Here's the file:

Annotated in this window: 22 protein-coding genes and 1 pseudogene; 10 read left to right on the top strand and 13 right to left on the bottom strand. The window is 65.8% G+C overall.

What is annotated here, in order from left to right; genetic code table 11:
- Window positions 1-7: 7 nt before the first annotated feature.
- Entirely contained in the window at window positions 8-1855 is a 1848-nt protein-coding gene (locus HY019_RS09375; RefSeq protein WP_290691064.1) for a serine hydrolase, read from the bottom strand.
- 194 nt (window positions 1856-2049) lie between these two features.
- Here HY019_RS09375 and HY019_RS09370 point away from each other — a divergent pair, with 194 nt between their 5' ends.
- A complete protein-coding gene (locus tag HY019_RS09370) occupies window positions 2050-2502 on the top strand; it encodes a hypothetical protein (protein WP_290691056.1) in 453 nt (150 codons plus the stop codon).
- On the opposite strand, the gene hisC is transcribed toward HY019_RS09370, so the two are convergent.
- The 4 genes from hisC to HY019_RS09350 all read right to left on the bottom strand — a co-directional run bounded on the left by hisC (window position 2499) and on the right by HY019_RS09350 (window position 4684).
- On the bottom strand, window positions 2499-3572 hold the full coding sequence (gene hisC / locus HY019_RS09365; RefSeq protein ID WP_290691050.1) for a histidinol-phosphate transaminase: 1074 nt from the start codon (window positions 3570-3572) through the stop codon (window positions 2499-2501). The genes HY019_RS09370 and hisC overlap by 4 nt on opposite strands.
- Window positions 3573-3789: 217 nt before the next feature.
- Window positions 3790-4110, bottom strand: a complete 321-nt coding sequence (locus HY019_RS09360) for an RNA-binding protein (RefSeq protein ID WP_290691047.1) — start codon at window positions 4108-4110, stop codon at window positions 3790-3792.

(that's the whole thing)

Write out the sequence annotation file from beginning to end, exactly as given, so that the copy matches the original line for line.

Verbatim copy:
Annotated in this window: 22 protein-coding genes and 1 pseudogene; 10 read left to right on the top strand and 13 right to left on the bottom strand. The window is 65.8% G+C overall.

What is annotated here, in order from left to right; genetic code table 11:
- Window positions 1-7: 7 nt before the first annotated feature.
- Entirely contained in the window at window positions 8-1855 is a 1848-nt protein-coding gene (locus HY019_RS09375; RefSeq protein WP_290691064.1) for a serine hydrolase, read from the bottom strand.
- 194 nt (window positions 1856-2049) lie between these two features.
- Here HY019_RS09375 and HY019_RS09370 point away from each other — a divergent pair, with 194 nt between their 5' ends.
- A complete protein-coding gene (locus tag HY019_RS09370) occupies window positions 2050-2502 on the top strand; it encodes a hypothetical protein (protein WP_290691056.1) in 453 nt (150 codons plus the stop codon).
- On the opposite strand, the gene hisC is transcribed toward HY019_RS09370, so the two are convergent.
- The 4 genes from hisC to HY019_RS09350 all read right to left on the bottom strand — a co-directional run bounded on the left by hisC (window position 2499) and on the right by HY019_RS09350 (window position 4684).
- On the bottom strand, window positions 2499-3572 hold the full coding sequence (gene hisC / locus HY019_RS09365; RefSeq protein ID WP_290691050.1) for a histidinol-phosphate transaminase: 1074 nt from the start codon (window positions 3570-3572) through the stop codon (window positions 2499-2501). The genes HY019_RS09370 and hisC overlap by 4 nt on opposite strands.
- Window positions 3573-3789: 217 nt before the next feature.
- Window positions 3790-4110, bottom strand: a complete 321-nt coding sequence (locus HY019_RS09360) for an RNA-binding protein (RefSeq protein ID WP_290691047.1) — start codon at window positions 4108-4110, stop codon at window positions 3790-3792.